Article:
How To Add Appendices To An Essay

For a long time, the human appendix was mostly considered a health hazard waiting to happen.

But recent research has shown it does have a purpose, so perhaps it’s more like the appendices in an essay than we thought: not essential, but playing an important supporting role.

Not everyone knows how to use an appendix in academic writing, though, so we’ve prepared this handy guide.

What is an Appendix?

An appendix (plural: appendices) is a section at the end of a book or essay containing additional information. You should use it to cover data or details that aren’t essential to your work, but which could provide useful context or background material.

In the main body of your essay, you should indicate when you’re referring to an appendix by citing it in parentheses. For example:

The interviews show that most people like ice cream (see Appendix C for full transcripts).

What Should Go in the Appendices?

Appendices can include many things depending on your topic. Common examples of information added to an appendix include:

  • Raw data from tests
  • Technical figures, graphs or tables
  • Maps, charts or images
  • Letters or emails used in research
  • Sample questionnaires or surveys
  • Full interview transcripts

What these have in common is that you might need to refer to them in an essay without going into too much detail. For example, you might summarise the results of a test in the ‘Results’ section of a dissertation, then include the full data in appendices to ensure clarity.

How to Format Appendices

Exactly how to format appendices can vary between universities, so you should always check your style guide. Generally, though, appendices should:

  • Appear at the end of your document, often after the reference list
  • Be divided into sections depending on topic (e.g. separate sections for questionnaire results and interview transcripts), with each appendix starting on a new page
  • Be labelled with a letter or number, along with a title clarifying content (Appendix A: Instrument Diagrams, Appendix B: Test Results, etc.)
  • Appear in the table of contents at the beginning of your document

Are Appendices Included in the Word Count?

One big advantage of appendices is that they’re not usually included in the word count for an essay. As such, you can focus on the key information in your work and place additional information in an appendix without worrying about the word count.

However, this can vary, so you should always check your style guide on this. And remember that if you rely upon something in your main essay, it needs to be included there: you can’t just shuffle it into the appendices to reduce the word count!

How do I create an APPENDIX in APA style?

 


What is an appendix?

  • A section at the end of a paper that includes information that is too detailed for the text of the paper itself and would "burden the reader" or be "distracting," or "inappropriate" (APA, 2010, p. 38-9).
  • The content in the appendices should be "easily presented in print format" (APA, 2010, p. 39).
    • Examples:
      • lists of length (short lists belong in the paper itself)
      • detailed descriptions (essential details should be in the paper itself)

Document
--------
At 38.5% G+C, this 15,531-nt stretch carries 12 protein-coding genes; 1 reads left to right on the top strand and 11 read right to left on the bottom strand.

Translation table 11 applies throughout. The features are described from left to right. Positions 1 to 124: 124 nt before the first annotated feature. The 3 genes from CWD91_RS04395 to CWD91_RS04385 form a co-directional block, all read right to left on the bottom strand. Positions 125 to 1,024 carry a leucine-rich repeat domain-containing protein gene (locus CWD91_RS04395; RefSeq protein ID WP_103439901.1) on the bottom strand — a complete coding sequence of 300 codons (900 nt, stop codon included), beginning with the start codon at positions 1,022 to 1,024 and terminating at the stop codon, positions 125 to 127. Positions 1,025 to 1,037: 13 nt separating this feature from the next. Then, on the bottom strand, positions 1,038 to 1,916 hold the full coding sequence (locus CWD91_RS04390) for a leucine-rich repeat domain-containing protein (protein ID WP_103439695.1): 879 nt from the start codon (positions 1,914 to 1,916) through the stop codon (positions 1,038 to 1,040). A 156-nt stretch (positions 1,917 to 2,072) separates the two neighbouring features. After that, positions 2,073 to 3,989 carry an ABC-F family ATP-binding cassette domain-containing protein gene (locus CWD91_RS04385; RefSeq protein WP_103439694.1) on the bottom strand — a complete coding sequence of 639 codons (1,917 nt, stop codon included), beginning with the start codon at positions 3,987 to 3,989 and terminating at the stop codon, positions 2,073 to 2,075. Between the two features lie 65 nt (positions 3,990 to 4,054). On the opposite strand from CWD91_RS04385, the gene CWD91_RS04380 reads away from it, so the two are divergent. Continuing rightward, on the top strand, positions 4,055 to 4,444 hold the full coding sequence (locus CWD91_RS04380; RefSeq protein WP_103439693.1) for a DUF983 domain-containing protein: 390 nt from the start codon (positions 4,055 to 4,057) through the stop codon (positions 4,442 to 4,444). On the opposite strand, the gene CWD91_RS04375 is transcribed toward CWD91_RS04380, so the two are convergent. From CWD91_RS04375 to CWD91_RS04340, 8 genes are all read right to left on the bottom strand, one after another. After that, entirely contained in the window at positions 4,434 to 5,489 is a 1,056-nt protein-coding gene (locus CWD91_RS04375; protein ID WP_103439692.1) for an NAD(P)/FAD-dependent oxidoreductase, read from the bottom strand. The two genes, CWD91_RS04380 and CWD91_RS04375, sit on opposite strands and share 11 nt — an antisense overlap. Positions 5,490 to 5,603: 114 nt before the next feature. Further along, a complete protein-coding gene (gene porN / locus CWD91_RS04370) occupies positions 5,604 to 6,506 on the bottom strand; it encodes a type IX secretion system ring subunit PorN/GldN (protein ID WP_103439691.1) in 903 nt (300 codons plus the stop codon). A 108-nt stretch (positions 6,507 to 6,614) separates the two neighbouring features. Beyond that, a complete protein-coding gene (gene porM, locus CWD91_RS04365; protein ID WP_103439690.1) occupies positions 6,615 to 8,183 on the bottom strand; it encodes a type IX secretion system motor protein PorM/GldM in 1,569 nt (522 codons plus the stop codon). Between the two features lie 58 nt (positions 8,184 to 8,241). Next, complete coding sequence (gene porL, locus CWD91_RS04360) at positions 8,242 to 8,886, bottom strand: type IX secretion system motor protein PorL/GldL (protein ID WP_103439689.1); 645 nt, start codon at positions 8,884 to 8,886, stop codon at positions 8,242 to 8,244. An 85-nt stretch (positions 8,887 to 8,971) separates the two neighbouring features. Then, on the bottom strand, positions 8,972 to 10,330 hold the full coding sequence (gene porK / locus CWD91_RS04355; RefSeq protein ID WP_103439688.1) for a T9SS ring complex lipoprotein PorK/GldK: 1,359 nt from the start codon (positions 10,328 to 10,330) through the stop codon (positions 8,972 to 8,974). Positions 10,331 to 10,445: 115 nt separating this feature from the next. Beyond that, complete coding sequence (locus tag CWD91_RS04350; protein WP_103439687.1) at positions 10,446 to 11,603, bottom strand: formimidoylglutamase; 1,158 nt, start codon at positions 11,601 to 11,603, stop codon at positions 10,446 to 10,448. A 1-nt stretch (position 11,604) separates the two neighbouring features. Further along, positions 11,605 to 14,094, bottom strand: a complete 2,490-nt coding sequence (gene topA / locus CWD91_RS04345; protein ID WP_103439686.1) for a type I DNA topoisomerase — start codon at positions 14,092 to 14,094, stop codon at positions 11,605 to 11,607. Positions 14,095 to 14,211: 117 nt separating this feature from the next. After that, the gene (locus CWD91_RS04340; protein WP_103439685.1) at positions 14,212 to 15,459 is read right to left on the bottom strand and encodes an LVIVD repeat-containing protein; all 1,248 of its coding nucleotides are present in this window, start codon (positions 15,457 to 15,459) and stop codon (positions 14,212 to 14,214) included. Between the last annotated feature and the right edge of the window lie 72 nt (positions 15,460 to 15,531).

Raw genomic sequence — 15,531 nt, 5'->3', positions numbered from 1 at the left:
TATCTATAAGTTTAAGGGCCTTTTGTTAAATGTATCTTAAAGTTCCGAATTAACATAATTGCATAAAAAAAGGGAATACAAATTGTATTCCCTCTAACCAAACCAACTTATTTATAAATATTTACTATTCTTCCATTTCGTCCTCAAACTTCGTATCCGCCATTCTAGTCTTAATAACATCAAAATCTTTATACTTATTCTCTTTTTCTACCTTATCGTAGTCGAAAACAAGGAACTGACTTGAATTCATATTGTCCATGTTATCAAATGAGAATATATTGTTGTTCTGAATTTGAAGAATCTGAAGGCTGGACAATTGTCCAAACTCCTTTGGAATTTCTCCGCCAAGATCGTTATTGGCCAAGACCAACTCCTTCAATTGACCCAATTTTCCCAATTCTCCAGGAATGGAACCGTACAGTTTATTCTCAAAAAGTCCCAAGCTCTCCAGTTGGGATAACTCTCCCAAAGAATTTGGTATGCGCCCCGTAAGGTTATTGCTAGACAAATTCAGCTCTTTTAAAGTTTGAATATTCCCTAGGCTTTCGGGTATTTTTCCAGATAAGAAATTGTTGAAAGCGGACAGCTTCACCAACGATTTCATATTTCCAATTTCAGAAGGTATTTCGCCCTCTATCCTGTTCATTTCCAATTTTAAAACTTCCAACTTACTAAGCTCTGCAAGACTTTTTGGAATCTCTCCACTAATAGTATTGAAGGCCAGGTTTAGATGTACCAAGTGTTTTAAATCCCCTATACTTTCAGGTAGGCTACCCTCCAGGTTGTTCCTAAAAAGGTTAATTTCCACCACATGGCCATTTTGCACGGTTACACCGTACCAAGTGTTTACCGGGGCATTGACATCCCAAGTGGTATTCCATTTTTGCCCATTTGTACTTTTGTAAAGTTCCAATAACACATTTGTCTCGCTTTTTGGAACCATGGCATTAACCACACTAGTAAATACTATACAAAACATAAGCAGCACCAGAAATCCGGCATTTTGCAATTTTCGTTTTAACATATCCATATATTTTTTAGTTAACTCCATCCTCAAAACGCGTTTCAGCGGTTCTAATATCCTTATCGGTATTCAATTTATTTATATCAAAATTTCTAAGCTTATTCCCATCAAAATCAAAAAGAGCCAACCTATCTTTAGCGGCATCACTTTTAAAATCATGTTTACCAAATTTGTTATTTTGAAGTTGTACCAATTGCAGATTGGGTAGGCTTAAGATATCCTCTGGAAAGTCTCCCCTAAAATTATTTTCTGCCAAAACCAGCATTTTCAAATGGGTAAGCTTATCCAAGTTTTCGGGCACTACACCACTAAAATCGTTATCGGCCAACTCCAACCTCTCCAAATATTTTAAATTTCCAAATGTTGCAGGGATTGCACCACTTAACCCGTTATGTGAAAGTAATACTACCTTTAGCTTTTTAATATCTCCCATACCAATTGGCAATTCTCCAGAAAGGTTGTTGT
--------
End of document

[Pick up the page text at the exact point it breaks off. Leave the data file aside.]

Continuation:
• a list of articles that support data but are not referred to in the paper itself
      • demographic details for subpopulations studied by the paper

 


 

Where does the Appendix appear in the paper?

  • The appendices section, if there is one, is close to the last section of your APA-style paper:
    • title page
    • abstract
    • text of paper
    • references list
    • tables 
    • figures
    • appendices
    • footnotes (APA, 2010, p. 229-230). (Rarely used)

 


 

How to format an appendix:

  • You may have more than one appendix (aka appendices)
  • Each appendix should deal with a separate topic
  • Each appendix must be referred to by name (Appendix A, Appendix B, Appendix C, etc.) in the text of the paper
    • To refer to the Appendix within your text, write, (see Appendix A) at the end of the sentence in parentheses. Example:
      • In addition to the limitations of email, Cummings et al. (2002) reviewed studies that focused on international bank employees and college students (see Appendix B for demographic information).
  • Each appendix must be labeled with a letter (A, B, C, etc.) according to where it appears in the paper.
      • The first appendix referred to in the paper would be named Appendix A
      • The second appendix referred to in the paper would be named Appendix B
      • If you have more than 26 appendices, start the alphabet over with AA, BB, CC, and so on.
      • If there is only one appendix, it is just called Appendix
  • Each appendix must also have a title
  • Begin each appendix on a separate page
  • Place the label and title of each appendix at the top of the page, centered, using normal capitalization. Label first, title second.
  • Paragraphs
    • The first paragraph is flush left and not indented.
    • The second and following paragraphs are indented as "normal" paragraphs are.
    • All paragraphs are double spaced.
  • If your appendices include tables or figures, treat them as they would be treated in the main text.
    • See the Abstracts and Appendices page of the APA Guide for more information.
    • Exception to the tables/figures numbering rule: add the letter of the appendix (A, B, C, etc.) to the figure or table number (e.g., Table B3 would be the third table in Appendix B).
  • If your appendices use information from an outside source, cite it parenthetically within the text of the appendix and include the reference in the main references list for the paper (do not create a separate references list).

 


 

A sample appendix is below.

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